Despite all pleas locally and internationally to save her life, the Islamic State West Africa Province (ISWAP), a faction of Boko Haram, has executed Hauwa Leman, an aid worker with the International Committee of the Red Cross (ICRC).
The sad incident, came on the same day the terrorists also vowed to keep Leah Sharibu, the Dapchi schoolgirl, as “a slave for life,” according to the report, which narrated how in a short clip, Leman was seen being forced to kneel down, with her hands tied inside a white hijab which has a crest symbol, and then shot at close range.
In September 2018, the insurgent group killed Saifura Ahmed one of the three humanitarian workers abducted in Rann, Kala Balge local government area of Borno state, in March 2018, in a similar manner.
Leman, a 24-year-old midwife and student of health education at the University of Maiduguri, was in the group that was abducted.
Four soldiers, four policemen and three humanitarian aid workers were killed in the attack.
Toafic Toure, ICRC operational communication delegate, Maiduguri sub-delegation, had on Sunday pleaded with the federal government to avert Leman’s killing as the Monday deadline given by the insurgents approached.
ISWAP, in a short statement, said: “We have kept our word exactly as we said, by killing another humanitarian worker, Hauwa Leman, who is working with the International Committee of the Red Cross (ICRC) that were abducted during a raid on a military facility in Rann, Kala Balge in March 2018.
“Saifura and Hauwa were killed because they are considered as Murtads (apostates) by the group because they were once Muslims that have abandoned their Islam, the moment they chose to work with the Red Cross, and for us, there is no difference between Red Cross and UNICEF.
“If we see them, we will kill the apostates among them, men or women, and chose to kill or keep the infidels as slaves, men or women.”
On Sharibu, the only Christian among the 110 girls abducted at the Government Girls’ Science and Technical College, Dapchi, Yobe State, on February 19, 2018, kept back because she refused to renounce her Christian faith, and for which the world have continued to plead on her behalf, the deadly group said, has also remained adamant.
It threatened to keep her and another Christian abductee, Alice Ngaddah, a Christian who works with UNICEF, as a slave. “From today, Sharibu, 15, and Ngaddah, a mother are now our slaves. Based on our doctrines, it is now lawful for us to do whatever we want to do with them,” the group further said.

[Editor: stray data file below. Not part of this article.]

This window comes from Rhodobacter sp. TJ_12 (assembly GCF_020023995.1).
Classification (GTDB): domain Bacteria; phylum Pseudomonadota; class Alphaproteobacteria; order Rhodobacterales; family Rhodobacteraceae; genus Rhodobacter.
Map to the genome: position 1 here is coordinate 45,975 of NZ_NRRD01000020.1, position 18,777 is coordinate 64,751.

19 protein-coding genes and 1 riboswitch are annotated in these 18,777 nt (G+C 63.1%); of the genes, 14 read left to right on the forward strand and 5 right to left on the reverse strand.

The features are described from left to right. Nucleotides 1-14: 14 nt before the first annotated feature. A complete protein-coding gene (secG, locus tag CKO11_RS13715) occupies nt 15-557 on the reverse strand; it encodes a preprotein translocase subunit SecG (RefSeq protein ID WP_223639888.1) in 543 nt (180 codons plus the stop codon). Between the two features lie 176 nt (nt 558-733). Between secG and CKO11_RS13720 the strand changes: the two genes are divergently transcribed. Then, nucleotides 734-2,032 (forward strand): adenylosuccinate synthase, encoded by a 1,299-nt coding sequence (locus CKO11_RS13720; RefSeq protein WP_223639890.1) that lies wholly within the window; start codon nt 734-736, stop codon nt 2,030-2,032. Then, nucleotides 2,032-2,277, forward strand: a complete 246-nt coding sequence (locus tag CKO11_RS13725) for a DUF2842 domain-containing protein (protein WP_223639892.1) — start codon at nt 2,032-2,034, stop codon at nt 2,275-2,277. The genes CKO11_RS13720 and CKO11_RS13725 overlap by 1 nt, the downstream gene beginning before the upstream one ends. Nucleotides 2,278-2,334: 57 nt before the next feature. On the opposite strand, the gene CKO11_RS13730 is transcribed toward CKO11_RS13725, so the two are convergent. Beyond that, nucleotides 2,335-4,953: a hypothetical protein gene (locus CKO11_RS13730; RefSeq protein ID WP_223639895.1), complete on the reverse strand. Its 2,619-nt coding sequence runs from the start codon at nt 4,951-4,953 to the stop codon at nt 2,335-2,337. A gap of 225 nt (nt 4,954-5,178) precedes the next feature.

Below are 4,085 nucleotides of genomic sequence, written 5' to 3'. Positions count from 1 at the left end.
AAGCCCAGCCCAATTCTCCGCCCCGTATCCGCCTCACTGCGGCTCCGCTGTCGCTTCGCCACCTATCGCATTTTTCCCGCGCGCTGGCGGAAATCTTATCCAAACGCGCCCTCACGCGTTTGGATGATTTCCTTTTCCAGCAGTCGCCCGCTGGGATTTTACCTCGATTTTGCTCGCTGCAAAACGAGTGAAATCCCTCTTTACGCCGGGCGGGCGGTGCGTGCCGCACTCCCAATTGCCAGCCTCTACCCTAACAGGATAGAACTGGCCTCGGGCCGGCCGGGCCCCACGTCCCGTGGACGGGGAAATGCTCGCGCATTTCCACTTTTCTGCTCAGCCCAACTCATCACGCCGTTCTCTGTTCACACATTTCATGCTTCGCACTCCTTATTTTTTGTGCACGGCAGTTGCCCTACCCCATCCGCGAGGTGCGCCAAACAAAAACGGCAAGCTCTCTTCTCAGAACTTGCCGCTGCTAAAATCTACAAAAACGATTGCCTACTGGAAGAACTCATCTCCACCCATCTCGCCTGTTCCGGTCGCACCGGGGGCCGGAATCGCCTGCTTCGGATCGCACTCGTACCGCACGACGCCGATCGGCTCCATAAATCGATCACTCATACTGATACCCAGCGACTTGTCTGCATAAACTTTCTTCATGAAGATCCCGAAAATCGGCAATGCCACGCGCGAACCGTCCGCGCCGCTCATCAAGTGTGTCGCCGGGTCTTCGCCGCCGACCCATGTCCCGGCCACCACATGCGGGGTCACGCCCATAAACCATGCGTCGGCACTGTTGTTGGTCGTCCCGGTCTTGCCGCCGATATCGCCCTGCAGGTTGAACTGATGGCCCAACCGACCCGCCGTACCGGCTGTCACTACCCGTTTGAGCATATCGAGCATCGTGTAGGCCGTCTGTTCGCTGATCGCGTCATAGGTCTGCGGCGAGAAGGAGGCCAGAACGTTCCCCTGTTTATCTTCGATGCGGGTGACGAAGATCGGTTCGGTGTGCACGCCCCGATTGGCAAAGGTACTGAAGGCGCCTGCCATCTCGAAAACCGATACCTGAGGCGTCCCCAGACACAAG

And reaction came quickly from the government, ”It is very unfortunate that it has come to this. Before and after the deadline issued by her abductors, the federal government did everything any responsible government should do to save the aid worker.
This was the reaction of the Federal Government on Monday to the killing of Hauwa Liman, a staff of the International Committee of the Red Cross (ICRC), who was abducted recently and eventually killed on Monday by the dreaded terrorist organisation, Boko Haram, rampaging parts of the North East.
The government conveying its position through a statement issued in London on Monday, by Minister of Information and Culture, Lai Mohammed, described the killing as “dastardly, inhuman and ungodly,” saying nothing could justify the shedding of the blood of innocent people.
He commiserated with the family of the aid worker, and said the federal government did all within its powers to save her life.
”As we have been doing since these young women were abducted, we kept the line of negotiations open all through. In all the negotiations, we acted in the best interest of the women and the country as a whole.
”We are deeply pained by this killing, just like we were by the recent killing of the first aid worker. However, we will keep the negotiations open and continue to work to free the innocent women who remain in the custody of their abductors,” the minister said.
He thanked all the friendly governments that have continued to work with Nigeria for the safe release of the abducted women, and the clerics across religious lines who have been pleading for their release.
The Boko Haram insurgency has caused about 100,000 deaths since 2009, according to the Borno State Government.
Despite the efforts of security forces, the insurgents still carry out attacks on civilian and military targets in Adamawa, Borno and Yobe states.
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